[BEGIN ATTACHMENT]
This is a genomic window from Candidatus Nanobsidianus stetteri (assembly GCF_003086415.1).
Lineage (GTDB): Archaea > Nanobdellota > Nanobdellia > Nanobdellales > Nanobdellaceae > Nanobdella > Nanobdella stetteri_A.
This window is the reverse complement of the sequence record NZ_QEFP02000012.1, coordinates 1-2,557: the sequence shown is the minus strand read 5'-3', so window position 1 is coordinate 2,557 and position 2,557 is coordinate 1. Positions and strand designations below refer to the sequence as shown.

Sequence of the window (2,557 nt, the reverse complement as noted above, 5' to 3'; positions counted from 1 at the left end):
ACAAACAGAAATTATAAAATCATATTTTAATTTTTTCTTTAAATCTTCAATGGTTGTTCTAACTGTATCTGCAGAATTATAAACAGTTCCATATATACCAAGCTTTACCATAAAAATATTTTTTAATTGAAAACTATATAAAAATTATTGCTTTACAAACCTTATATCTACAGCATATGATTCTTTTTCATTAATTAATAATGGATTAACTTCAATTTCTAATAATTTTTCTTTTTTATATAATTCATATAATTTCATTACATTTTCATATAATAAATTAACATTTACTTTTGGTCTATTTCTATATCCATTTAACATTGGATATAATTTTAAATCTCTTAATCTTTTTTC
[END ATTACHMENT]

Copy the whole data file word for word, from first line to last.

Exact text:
This is a genomic window from Candidatus Nanobsidianus stetteri (assembly GCF_003086415.1).
Lineage (GTDB): Archaea > Nanobdellota > Nanobdellia > Nanobdellales > Nanobdellaceae > Nanobdella > Nanobdella stetteri_A.
This window is the reverse complement of the sequence record NZ_QEFP02000012.1, coordinates 1-2,557: the sequence shown is the minus strand read 5'-3', so window position 1 is coordinate 2,557 and position 2,557 is coordinate 1. Positions and strand designations below refer to the sequence as shown.

Sequence of the window (2,557 nt, the reverse complement as noted above, 5' to 3'; positions counted from 1 at the left end):
ACAAACAGAAATTATAAAATCATATTTTAATTTTTTCTTTAAATCTTCAATGGTTGTTCTAACTGTATCTGCAGAATTATAAACAGTTCCATATATACCAAGCTTTACCATAAAAATATTTTTTAATTGAAAACTATATAAAAATTATTGCTTTACAAACCTTATATCTACAGCATATGATTCTTTTTCATTAATTAATAATGGATTAACTTCAATTTCTAATAATTTTTCTTTTTTATATAATTCATATAATTTCATTACATTTTCATATAATAAATTAACATTTACTTTTGGTCTATTTCTATATCCATTTAACATTGGATATAATTTTAAATCTCTTAATCTTTTTTC